Childhood Development and Milestones - When to Advocate for Your Child
Updated: Nov 15, 2022
Developmental milestones are age-based markers that help keep track of a child’s growth in different areas of the brain and body.
Healthcare providers use these milestones as objective measurements in the areas of motor, cognition, language, and socio-emotional development.
As a caregiver, having a general understanding of typical childhood development not only allows you to ensure your child is thriving but also allows for the early detection of potential developmental disabilities.
Research has shown that approximately one in every six children ages 3-17 had developmental disabilities between 2014 and 2018 in the United States.
While these statistics may be a little jarring - remember - our aim is never to scare you, but to empower you to trust your instincts and advocate for your child based on your knowledge of childhood development.
You are your child’s best advocate
Living in the digital age where content is abundant and readily available at your fingertips, your inner voice can be easily drowned out. It is also easy to compare your child to others, feeling like they’re not doing enough for their age.
You know your child better than anyone, good or bad. That means you have the instinct to know when they are just fine or something is a little off. Trust that voice!
Why is it important to be aware of general milestones?
The growth of a child’s brain from ages 0-3 is at its fastest - this is the most important time to ensure your child develops the best foundation for their well-being long term.
Should a developmental disability be discovered, your healthcare team can begin to provide the necessary resources to lay that foundation down.
Your awareness will lead to improved physical, mental, and emotional health for your child and the family unit as a whole.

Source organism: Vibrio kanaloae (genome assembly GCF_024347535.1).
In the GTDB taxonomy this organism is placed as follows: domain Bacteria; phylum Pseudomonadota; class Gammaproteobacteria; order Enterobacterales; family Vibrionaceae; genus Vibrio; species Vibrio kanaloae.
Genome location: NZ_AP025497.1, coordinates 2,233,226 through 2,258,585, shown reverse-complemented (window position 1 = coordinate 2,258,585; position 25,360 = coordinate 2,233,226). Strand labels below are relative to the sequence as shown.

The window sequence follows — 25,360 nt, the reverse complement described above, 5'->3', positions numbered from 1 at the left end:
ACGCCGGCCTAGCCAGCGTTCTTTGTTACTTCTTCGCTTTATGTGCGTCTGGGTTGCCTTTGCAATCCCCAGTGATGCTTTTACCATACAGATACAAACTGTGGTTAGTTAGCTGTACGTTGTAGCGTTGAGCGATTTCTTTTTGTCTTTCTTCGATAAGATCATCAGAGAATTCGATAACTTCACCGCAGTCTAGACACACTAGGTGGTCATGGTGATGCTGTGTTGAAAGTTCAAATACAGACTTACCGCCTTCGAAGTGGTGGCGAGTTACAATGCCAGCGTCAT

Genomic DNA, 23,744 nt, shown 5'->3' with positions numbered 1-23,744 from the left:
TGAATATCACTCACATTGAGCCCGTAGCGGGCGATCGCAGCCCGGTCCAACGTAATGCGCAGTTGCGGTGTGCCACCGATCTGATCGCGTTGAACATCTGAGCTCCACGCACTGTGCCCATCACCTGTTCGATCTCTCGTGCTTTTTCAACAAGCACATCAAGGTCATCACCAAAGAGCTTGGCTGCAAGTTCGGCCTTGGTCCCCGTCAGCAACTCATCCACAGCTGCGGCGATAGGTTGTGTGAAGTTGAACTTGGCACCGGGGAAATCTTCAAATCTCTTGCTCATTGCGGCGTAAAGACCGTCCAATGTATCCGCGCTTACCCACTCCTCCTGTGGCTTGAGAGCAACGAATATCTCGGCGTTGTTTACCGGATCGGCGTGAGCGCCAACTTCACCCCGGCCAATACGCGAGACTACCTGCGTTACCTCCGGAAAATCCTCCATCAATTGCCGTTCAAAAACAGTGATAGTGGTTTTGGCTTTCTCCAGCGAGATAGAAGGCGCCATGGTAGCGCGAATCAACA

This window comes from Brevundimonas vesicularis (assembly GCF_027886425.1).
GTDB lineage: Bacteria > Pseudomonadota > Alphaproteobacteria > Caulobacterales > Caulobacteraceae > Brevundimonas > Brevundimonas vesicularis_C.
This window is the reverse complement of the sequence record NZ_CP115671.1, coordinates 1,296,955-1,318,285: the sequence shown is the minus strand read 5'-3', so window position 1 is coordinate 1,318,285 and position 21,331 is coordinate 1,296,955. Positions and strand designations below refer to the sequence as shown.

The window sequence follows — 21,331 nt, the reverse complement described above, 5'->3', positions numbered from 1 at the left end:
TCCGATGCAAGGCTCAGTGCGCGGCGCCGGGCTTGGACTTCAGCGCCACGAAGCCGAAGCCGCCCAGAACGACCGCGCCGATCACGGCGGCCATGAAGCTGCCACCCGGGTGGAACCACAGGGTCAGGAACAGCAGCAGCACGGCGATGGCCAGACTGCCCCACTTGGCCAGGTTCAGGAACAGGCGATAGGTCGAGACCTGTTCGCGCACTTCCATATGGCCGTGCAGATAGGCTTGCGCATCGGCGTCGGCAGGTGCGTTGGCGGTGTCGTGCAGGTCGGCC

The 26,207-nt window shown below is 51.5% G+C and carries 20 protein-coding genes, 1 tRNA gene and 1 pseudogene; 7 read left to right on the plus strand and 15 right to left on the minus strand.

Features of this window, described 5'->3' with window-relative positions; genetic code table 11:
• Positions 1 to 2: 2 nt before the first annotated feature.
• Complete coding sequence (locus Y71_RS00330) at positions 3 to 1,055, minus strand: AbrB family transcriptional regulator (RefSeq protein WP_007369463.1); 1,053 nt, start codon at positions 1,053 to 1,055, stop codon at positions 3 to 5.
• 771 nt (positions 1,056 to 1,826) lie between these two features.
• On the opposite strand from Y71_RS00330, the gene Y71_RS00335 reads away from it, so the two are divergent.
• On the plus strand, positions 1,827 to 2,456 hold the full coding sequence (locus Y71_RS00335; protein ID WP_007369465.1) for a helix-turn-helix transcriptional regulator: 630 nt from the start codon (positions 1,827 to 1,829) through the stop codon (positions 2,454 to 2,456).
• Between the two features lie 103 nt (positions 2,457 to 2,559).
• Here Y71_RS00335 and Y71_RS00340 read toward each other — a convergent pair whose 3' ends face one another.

Optimal child development
Having general knowledge of developmental milestones allows you as the parent to ensure your child is on the right track. This will also improve communication and collaboration between you and your child’s pediatrician at well-visit appointments.
Establishing your child’s baseline
While milestones are based on specific timeframes, it’s important to note that for some children, being a bit ahead or behind the curve can actually be normal for them. Look at the big picture - is your child progressing toward and meeting all of their milestones overall?
Early detection is beneficial to taking action as needed
While it’s not always easy to face a potential condition or diagnosis, communicating any concerns to your healthcare team as early as possible will allow for better outcomes in the end.
Putting plans in place to address signs or symptoms you’ve noticed helps to reduce the risk of long-term impacts and further delay in development. For example, being referred to a specialist, beginning a home exercise program, or starting therapy services are all initial steps in the process of addressing your concerns.
Taking early action also decreases the need for special care in the future. As mentioned above, of the one in six children with developmental disabilities in the United States, “5.7% had limited ability to move or play, 4.7% needed help with personal care, 4.6% needed special equipment, and 2.4% received home health care, compared with ≤1% for each of these measures among children without DDs (Cogswell, ME et. al, 453).”
Allows decisions to be made in your child’s best interest
Being aware of general milestones allows the best action plan to be put in place specifically for your child’s needs. Whether that includes providing education to daycare staff, coordination of care between your therapist and pediatrician, or creating an individualized education plan for school, the overall goal is to allow your child to thrive in all aspects of their daily living.
Empowers YOU as a caregiver
At the end of the day, no one knows your child better than you. Having the knowledge of what is appropriate in terms of childhood development allows you to advocate for your child to the best of your ability.
Developmental milestones by month
The following list is intended to give you a general breakdown of age-related childhood milestones. While not an exhaustive list, the information serves as a quick overview of what to look for from ages 0 through 5.
(Don’t worry - we have linked a comprehensive checklist at the end of this article for more guidance!)